Tuesday, Oct 22 2019
All Cities
Choose Your City
'Not to offend the jealous admirers of the Volga, but I have never in my life seen a river more splendid than the Yenisey'
A.P. Chekhov, 1890

World’s first floating nuclear reactor arrives in Pevek after 4,700 km voyage on Northern Sea Route

By The Siberian Times reporter
09 September 2019

Critics call it ‘Chernobyl on ice’ but authorities say it is vital to provide energy to remote port in Chukotka.

The journey started on 23 August and it arrived today, 9 September, after a voyage through the Barents, Kara and Laptev seas. Alexandra Mytnik

Named the Akademik Lomonosov, it has successfully sailed from Murmansk and is intended to start operating in December supplying power to Pevek and oil platforms in the region. 

The journey started on 23 August and it arrived today, 9 September, after a voyage through the Barents, Kara and Laptev seas.

The 144-metre Akademik Lomonosov carries two 35-megawatt nuclear reactors, and work began on it in St Petersburg in 2006.

It has been developed by Russian state nuclear company Rosatom.

Akademik Lomonosov arrived in Pevek


Akademik Lomonosov arrived in Pevek


Akademik Lomonosov arrived in Pevek

’The Akademik Lomonosov is built to the highest standards of resilience and is able to safely withstand a full spectrum of negative scenarios including man-made and natural disasters.' Pictures: Yury Kapasyov

It was accompanied on the journey by tugboats and icebreakers. 

Good weather and ice conditions meant the voyage on the Northern Sea Route was faster than expected. 

For now it has moored several hundred metres offshore. 

The reactor - offering technology which could be sold abroad - showed ‘exceptional seaworthiness’, said officials. 

It is expected to be put in a permanent location by the end of the week. 

It is expected to operate for around 12 years. 

Akademik Lomonosov arrived in Pevek

Good weather and ice conditions meant the voyage on the Northern Sea Route was faster than expected. Picture: Galina Pevek

Environmental groups have campaigned against the facility which replaced a coal-fired power station in the remote region. 

Greenpeace called it a 'nuclear Titanic'.

A spokesman said: ’We think that a floating nuclear power plant is an excessively risky and costly way of obtaining energy.’

The campaigning group’s Rashid Alimov said: 'Any nuclear power plant produces radioactive waste and can have an accident, but Akademik Lomonosov is additionally vulnerable to storms.’

But Rosatom says the new power station will offer ‘clean, green, and stable energy supplies in harsh and remote conditions’.

Akademik Lomonosov departed from Murmansk

FNPP Akademik Lomonosov departs from Murmansk on August 23. Picture: Rosatom

A spokeswoman said: ’The Akademik Lomonosov is built to the highest standards of resilience and is able to safely withstand a full spectrum of negative scenarios including man-made and natural disasters.

'Nuclear icebreakers have been a feature of the Arctic for many years, and the Akademik Lomonosov's high level of safety is one of the features that makes it so well suited to this environment.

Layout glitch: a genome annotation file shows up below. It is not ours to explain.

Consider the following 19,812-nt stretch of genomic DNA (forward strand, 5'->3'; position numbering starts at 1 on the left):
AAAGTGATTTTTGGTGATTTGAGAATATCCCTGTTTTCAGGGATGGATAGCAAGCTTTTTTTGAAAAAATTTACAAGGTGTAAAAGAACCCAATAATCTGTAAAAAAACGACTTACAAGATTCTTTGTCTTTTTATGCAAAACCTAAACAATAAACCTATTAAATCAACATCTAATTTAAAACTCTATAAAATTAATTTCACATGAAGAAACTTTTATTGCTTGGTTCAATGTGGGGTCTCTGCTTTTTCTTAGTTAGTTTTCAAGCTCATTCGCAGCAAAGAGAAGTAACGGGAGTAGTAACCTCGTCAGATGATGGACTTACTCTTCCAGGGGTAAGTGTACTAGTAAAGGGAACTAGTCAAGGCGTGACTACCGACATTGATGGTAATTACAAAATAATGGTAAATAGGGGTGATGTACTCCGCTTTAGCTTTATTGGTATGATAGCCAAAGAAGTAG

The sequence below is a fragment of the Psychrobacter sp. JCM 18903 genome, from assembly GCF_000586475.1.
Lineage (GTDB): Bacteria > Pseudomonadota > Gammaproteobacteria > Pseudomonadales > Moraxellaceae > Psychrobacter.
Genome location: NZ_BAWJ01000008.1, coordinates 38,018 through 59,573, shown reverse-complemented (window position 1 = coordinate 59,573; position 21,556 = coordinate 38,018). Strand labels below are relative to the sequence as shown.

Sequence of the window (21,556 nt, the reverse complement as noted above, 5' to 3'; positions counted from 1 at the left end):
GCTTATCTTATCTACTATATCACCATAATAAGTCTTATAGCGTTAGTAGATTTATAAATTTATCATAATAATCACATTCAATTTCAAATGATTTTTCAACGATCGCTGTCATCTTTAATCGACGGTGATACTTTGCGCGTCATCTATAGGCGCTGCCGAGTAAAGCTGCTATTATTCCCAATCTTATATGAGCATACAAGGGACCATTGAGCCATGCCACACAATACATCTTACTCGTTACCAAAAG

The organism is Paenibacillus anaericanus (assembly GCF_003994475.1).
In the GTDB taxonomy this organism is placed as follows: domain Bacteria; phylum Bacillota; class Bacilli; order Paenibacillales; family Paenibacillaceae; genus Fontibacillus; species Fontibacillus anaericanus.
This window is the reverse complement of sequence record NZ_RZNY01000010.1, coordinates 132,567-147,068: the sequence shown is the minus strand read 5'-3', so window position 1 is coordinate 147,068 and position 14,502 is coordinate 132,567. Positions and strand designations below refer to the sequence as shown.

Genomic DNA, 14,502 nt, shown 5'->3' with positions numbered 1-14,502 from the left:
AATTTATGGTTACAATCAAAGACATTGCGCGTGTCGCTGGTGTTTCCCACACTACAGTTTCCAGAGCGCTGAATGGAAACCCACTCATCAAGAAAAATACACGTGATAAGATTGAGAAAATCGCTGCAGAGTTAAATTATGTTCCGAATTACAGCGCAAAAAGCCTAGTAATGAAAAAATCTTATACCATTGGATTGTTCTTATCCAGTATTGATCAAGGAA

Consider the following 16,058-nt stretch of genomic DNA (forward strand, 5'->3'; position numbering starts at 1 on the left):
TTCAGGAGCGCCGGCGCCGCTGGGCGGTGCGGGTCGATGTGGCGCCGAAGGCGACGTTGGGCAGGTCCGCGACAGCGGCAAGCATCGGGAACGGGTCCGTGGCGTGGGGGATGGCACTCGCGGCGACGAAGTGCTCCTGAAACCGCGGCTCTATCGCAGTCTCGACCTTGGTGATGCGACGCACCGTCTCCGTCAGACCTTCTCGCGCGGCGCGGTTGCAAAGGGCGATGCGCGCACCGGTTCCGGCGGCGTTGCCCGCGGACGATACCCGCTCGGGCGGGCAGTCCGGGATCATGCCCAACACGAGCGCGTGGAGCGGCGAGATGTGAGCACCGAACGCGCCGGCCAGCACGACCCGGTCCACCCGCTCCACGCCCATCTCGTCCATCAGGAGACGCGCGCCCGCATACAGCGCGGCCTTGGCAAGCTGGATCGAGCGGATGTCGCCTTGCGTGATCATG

‘There are real people and real businesses across the Arctic who will benefit from the power it supplies.’

The deployment follows White Sea accident during a reported weapons test that led to a spike in radiation. 

Comments (2)

Congrats to Russia on forward thinking energy sourcing to remote populations - and Siberia, in particular. Siberia has always been considered a remote, inhospitable area incapable of sustainable development. Not only are we finding out, through multiple sources, like The Siberian Times, Nat Geo, Discovery, etc that Siberia is stunningly beautiful and full of interesting people and culture and scientific discoveries like the woolly mammoth and wolf pup projects, but the Siberian Region is now accessible to tourism and trade by regular air travel, upgraded and expanded road infrastructure and the venerable and improved Trans Siberian RR, but even better, Russia is making a concerted effort to provide energy and warmth to the folks of Siberia. Let's be honest - the primary purpose of massive investment projects like this (movable energy platform) always business, like here for remote oil/gas extraction and to support Russia's developing the Arctic Sea Route, but this movable energy source will also support the Siberian people, culture and it's trade and tourism. Congrats, Russia and Siberia, to looking and moving forward.
C Hammond, Texas
18/09/2019 20:30
1
0
A spectrum of negativge scenarios like:
Russian nuclear submarine failure analysis. (they end up on the ocean floor)
Russian heavy lift space launch failures. (they explode)
Human error.
Tsunami.
Human error.
Exocet missile.
Human error.
Sabotage.
Human error.
Vodka.
Human error.
Higain, Northern California
15/09/2019 03:55
1
1
1

Add your comment

We welcome a healthy debate, but do not accept offensive or abusive comments. Please also read 'Siberian Times' Privacy Policy

Name

Town/Country

Add your comments

The views expressed in the comments above are those of our readers. 'Siberian Times' reserves the right to pre-moderate some comments.

Control code*

Type the code

* obligatory


News

Business

The Bank of Russia official exchange rates of foreign currencies
EUR70.92USD63.63GBP82.34Other...